I’m pretty sure the first game was my first one. I’m 43 so I’ve been around for a hot minute. I have thrown more than my fair share of quarters into those standup arcade machines back in the day. And then of course on consoles as well. I am not super good at fighting games. I get through them. I would gut my way through, but especially against actual people in arcades, I was usually getting owned pretty hard. But Scorpion is great. He’s badass. He’s got the chain. He’s got the thing where he appears in kicks from the other side. He’s got the fire. I’m not saying anyone’s attacks are a slouch in that game, but there’s something about Scorpion that just captures the imagination, especially as, whatever age kid I was looking at the super violent game going, “Yeah, that guy is badass.” To say that Scorpion was my main would make it sound like I am better at the game. I’m not good enough to have a main, but if I had a main, it would have been him.

You might not be the best fighting game player, but you’ve had such an impact on so many iconic fighting game series: Scorpion in MK, Cervantes in Soulcalibur, Bob in Tekken, Ragna the Bloodedge in Blazblue, and it goes on and on. How is it that you’ve been able to leave your stamp on so much of the genre?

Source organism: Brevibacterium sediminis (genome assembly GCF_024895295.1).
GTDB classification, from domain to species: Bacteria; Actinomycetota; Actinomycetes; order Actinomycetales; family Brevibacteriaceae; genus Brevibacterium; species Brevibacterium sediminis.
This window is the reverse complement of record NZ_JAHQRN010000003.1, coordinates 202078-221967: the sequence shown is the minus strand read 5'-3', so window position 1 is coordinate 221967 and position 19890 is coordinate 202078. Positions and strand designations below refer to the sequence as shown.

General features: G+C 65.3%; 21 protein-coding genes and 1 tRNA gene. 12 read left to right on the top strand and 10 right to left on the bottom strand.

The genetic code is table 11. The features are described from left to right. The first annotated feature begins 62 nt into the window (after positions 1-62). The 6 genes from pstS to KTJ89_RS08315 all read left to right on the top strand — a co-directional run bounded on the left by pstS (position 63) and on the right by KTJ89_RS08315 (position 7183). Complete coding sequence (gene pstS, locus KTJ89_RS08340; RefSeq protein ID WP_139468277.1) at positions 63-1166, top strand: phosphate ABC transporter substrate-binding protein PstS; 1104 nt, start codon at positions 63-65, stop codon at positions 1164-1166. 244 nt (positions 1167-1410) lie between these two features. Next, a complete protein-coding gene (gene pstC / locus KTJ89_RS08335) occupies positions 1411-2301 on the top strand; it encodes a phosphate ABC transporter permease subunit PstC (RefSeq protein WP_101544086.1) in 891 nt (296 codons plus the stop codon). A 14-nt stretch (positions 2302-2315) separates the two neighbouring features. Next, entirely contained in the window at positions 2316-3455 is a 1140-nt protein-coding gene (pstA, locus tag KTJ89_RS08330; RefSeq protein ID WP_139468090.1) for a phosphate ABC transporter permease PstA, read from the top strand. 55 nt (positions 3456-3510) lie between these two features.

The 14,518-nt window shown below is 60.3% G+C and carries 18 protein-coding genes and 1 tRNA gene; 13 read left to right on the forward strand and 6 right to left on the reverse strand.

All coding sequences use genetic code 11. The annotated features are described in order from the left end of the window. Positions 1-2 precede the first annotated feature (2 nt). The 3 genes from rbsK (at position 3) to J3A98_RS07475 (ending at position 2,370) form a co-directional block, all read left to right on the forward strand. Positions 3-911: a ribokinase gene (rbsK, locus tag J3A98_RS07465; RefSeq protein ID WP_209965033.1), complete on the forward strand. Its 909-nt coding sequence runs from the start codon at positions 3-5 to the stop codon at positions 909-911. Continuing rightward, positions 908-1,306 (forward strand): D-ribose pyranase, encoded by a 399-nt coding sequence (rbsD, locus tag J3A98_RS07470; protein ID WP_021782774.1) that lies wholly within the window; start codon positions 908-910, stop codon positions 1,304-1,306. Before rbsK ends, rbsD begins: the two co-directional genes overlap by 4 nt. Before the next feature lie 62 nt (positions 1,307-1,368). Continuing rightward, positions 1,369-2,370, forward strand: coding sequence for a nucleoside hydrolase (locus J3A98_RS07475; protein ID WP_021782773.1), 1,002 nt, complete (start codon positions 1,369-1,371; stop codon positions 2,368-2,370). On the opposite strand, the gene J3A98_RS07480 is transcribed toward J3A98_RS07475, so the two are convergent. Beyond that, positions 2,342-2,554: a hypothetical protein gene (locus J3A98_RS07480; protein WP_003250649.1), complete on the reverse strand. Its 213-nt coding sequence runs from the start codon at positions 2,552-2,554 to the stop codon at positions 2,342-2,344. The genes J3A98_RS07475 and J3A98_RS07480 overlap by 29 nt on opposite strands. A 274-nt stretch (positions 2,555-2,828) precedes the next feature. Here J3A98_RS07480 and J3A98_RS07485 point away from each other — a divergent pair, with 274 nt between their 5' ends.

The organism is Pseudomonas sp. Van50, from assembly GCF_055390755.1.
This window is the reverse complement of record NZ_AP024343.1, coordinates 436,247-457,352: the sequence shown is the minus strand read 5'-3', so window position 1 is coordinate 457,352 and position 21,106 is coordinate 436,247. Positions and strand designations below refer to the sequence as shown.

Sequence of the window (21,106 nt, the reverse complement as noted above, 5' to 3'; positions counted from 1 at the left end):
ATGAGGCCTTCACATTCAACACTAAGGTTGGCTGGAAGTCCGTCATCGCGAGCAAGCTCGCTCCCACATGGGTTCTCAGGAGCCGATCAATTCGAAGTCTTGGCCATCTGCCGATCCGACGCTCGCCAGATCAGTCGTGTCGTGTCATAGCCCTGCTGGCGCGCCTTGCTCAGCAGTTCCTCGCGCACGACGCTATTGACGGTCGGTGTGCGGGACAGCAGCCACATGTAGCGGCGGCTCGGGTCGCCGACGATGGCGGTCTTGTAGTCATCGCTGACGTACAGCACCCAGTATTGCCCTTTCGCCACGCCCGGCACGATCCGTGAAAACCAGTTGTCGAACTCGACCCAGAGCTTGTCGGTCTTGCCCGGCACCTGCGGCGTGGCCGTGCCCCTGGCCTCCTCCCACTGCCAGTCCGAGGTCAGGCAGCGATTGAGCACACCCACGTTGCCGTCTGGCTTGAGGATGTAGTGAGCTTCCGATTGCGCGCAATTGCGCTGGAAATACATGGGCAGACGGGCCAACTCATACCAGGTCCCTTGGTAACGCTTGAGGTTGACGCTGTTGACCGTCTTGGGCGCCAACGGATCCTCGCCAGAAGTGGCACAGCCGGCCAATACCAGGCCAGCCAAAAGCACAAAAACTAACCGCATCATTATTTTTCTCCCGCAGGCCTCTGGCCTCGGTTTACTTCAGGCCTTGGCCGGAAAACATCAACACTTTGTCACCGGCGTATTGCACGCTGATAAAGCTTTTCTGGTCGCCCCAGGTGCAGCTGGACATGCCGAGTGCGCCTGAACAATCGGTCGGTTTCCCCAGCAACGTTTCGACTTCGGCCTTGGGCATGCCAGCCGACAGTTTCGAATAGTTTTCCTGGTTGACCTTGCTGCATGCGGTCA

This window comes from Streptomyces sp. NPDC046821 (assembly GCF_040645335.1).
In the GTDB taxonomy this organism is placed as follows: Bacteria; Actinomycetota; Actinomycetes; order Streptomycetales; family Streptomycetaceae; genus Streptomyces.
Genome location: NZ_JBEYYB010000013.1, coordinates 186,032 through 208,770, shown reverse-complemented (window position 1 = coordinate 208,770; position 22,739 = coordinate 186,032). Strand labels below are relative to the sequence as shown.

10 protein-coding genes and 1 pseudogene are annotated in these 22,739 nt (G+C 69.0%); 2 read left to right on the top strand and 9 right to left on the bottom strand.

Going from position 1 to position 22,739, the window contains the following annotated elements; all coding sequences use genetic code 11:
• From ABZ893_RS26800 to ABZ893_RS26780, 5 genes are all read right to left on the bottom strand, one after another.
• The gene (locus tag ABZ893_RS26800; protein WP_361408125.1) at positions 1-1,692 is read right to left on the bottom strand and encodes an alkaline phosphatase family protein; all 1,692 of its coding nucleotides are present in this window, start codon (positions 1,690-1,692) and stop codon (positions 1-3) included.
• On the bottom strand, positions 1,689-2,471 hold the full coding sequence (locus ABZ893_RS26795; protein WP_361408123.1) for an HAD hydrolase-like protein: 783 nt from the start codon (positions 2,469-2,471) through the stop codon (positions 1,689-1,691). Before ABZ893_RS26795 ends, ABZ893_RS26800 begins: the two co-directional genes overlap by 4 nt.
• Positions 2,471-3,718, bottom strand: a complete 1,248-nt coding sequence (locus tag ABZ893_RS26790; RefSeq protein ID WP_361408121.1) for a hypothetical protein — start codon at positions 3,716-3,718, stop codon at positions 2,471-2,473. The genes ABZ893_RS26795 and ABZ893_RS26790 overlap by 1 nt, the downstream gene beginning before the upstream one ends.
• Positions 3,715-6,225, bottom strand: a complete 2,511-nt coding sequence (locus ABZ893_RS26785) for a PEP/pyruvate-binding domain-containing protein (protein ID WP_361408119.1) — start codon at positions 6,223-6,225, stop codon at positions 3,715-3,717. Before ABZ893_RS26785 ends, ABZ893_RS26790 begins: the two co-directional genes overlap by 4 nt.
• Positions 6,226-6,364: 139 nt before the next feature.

It’s super cool. It’s such a trip for me too because in real life, I am not throwing down. I don’t think I could tell you the last time I was in a fight. I don’t know if I’ve ever actually been in like a reciprocal fight. I think grade school a couple of times, someone could have popped me one, but that’s because I was the large peaceful kid. I was like a brontosaurus, like, “Hey, look at that big, slow-moving, herbivore target.” So getting to play all these characters and really swing for the fence, as far as the exerts and the motivation in fighting games, is great. Fighting games are like a soap opera. That is fun to engage in as an actor. And it’s fun to play, too.